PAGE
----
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I'm taking Computer Algorithms class and one of my problems is from Skiena's Algorithm Design Manual, 2-41:

Prove that the binary representation of $n \ge 1$ has $\lfloor \lg n \rfloor +1$ bits ($\lg$ is base 2)

Some base cases:

$n = 1, \lfloor \lg 1 \rfloor + 1 = 1$
$n = 2, \lfloor \lg 2 \rfloor + 1 = 2$
$n = 5, \lfloor \lg 5 \rfloor + 1 = 3$
$n = 15, \lfloor \lg 15 \rfloor + 1 = 4$

I don't know where to go from there though. Any help appreciated.

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3 Answers 3

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Let $n \in \mathbb{N}$, suppose $n$ requires $d$ digits in it's base 2 representation, we'd like to show that $d = \lfloor \log_2(n) \rfloor+1$.

At most we have $n = 1 \ldots 1$, that is $d$ 1's in a row. But we know that is $$\sum_{i=0}^{d-1} 2^i = 2^d - 1$$

At a minimum the first digit is a 1 and the rest are zeros (since the powers start at 0 right to left, this is $2^{d - 1}$).

We now have the following bound on $n$. $$2^{d-1 } \le n \le 2^d - 1$$

Taking log base 2 on on the above inequality yields: (Call this inequality $\beta$) $$d - 1 \le \log_2 (n) \le \log_2(2^d -1 )$$

Note: Taking the log respects the inequalities because $\log_2(\cdot)$ is a strictly increasing function (check it's derivative)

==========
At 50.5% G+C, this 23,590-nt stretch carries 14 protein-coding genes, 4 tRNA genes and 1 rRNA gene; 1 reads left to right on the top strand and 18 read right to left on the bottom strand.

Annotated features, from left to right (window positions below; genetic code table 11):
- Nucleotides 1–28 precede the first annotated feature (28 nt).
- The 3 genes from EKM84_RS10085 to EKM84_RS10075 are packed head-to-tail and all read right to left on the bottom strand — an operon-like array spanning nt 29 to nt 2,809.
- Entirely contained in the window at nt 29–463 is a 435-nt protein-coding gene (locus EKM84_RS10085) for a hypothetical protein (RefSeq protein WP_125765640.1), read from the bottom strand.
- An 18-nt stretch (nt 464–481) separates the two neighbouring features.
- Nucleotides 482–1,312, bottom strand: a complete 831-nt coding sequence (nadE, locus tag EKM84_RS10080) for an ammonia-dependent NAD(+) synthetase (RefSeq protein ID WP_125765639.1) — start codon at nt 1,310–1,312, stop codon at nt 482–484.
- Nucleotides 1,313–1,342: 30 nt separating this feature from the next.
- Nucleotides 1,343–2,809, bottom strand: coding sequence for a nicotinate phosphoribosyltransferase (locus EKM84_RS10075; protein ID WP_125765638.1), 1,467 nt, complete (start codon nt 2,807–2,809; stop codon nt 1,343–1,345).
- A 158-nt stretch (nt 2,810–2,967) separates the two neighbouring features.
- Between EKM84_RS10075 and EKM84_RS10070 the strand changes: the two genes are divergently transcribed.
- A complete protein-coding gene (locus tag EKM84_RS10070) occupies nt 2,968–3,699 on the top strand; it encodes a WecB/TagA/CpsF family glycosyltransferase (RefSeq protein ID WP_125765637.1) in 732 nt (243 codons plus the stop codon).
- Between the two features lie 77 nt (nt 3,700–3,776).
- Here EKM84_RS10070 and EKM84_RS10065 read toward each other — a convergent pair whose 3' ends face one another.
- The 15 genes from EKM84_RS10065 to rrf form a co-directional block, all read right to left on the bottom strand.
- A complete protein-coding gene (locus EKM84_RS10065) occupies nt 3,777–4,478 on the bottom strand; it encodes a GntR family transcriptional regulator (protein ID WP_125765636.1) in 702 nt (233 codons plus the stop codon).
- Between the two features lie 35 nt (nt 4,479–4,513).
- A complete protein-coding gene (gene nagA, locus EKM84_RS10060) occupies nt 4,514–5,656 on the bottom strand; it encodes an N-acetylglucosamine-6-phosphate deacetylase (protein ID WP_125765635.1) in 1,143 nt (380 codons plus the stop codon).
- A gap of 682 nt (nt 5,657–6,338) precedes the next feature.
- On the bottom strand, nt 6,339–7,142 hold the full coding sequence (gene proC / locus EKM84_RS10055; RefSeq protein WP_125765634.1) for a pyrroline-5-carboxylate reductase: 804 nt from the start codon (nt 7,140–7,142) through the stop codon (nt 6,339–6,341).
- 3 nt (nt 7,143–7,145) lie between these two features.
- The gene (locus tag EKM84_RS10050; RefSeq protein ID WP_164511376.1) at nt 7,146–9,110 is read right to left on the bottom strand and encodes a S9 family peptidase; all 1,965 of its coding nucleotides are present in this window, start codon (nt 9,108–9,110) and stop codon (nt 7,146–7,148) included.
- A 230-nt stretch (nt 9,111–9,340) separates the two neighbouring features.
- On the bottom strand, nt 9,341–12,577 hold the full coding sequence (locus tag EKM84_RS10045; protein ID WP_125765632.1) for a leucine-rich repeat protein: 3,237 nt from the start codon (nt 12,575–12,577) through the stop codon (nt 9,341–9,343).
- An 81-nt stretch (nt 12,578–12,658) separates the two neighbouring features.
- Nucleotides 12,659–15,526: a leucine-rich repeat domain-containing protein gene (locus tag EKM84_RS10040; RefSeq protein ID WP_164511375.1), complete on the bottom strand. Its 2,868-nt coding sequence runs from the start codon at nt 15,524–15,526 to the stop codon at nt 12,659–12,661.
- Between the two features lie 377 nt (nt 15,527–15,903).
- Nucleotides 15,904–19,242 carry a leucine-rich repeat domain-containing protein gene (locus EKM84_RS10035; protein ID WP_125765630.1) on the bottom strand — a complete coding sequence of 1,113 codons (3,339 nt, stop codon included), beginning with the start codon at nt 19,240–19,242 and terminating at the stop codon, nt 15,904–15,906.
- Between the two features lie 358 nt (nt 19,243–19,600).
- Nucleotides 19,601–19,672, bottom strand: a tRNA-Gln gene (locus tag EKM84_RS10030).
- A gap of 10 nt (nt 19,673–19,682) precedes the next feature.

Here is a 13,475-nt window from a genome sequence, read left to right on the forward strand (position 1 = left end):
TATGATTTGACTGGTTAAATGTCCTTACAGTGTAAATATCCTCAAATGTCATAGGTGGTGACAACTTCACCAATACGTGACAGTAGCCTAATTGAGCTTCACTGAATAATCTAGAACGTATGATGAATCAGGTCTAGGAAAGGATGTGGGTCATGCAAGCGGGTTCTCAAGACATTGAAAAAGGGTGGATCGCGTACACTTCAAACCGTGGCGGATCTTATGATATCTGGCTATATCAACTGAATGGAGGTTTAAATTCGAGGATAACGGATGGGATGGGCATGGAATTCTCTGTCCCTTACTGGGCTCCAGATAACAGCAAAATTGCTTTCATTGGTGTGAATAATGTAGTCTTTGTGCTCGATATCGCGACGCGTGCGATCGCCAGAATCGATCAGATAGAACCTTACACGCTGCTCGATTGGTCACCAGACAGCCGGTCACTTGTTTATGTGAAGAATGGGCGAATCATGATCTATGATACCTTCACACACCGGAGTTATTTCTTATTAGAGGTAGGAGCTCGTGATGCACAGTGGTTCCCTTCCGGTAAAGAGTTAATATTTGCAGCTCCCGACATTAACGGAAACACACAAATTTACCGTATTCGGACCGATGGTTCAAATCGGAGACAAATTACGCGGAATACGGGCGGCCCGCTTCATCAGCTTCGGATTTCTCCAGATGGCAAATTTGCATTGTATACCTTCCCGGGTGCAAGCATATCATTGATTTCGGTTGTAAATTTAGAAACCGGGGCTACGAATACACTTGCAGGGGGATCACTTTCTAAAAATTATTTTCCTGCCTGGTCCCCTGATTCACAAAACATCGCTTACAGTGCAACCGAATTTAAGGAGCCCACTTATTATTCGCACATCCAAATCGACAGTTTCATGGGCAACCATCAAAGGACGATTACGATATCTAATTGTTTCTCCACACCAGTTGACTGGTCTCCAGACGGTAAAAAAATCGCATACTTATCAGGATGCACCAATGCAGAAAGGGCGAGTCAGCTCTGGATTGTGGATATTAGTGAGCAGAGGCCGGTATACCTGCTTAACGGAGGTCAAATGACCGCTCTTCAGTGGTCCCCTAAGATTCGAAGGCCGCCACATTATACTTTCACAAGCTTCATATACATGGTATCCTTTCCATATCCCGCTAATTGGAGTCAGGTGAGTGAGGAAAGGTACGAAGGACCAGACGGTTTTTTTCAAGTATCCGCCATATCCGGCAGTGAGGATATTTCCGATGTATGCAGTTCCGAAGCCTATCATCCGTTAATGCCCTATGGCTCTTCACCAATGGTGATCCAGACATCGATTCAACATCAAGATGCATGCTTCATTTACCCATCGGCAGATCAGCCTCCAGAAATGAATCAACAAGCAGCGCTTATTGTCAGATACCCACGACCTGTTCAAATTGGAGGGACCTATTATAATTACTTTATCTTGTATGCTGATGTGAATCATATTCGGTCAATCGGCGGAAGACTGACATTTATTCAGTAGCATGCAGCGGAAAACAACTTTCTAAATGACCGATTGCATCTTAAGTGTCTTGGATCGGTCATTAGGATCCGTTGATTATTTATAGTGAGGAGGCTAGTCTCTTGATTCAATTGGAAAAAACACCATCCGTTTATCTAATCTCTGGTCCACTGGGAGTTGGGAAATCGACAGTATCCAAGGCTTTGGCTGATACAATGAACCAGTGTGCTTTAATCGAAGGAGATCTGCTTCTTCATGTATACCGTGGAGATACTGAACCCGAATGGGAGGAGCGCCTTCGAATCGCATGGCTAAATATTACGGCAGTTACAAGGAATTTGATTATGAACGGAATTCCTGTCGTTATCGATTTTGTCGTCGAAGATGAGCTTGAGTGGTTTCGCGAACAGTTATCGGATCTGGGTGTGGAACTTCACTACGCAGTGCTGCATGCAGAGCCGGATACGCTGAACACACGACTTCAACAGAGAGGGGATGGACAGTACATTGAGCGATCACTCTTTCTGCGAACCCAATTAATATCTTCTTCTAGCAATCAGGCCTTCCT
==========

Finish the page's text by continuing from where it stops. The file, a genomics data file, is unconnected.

We will attempt to take the floor of $\beta$. Since $d-1$ is an integer $\lfloor d-1 \rfloor = d-1$, as for $\log_2(2^d-1)$, we must look a little closer. Since $2^{d-1} \le 2^d - 1 < 2^d$ and , we know that $$d-1 = \log_2(2^{d-1}) \le \log_2(2^d - 1) < log_2(2^d) = d $$

Therefore $\lfloor \log_2(2^d - 1) \rfloor = d-1$ and so the result of taking the floor of $\beta$ yields

$$d - 1 \le \lfloor \log_2 (n) \rfloor \le \lfloor \log_2(2^d -1 ) \rfloor = d-1$$

In other words

$$d - 1 \le \lfloor \log_2 (n) \rfloor \le d-1$$

So $$d - 1 = \lfloor \log_2 (n) \rfloor \Leftrightarrow d = \lfloor \log_2 (n) \rfloor + 1$$

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Hint: For which numbers $n$ is $\lg n$ an integer?

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Hint
Note that the binary representation of $2^n$ has $n+1$ bits.
Find then that the binary representation of a sum of $2^{k_i}$ with distinct $k_i$ has $\max_i k_i + 1$ bits.
Finally conclude that any integer in the interval $[2^n, 2^{n+1})$ has a binary representation of exactly $n+1$ bits.

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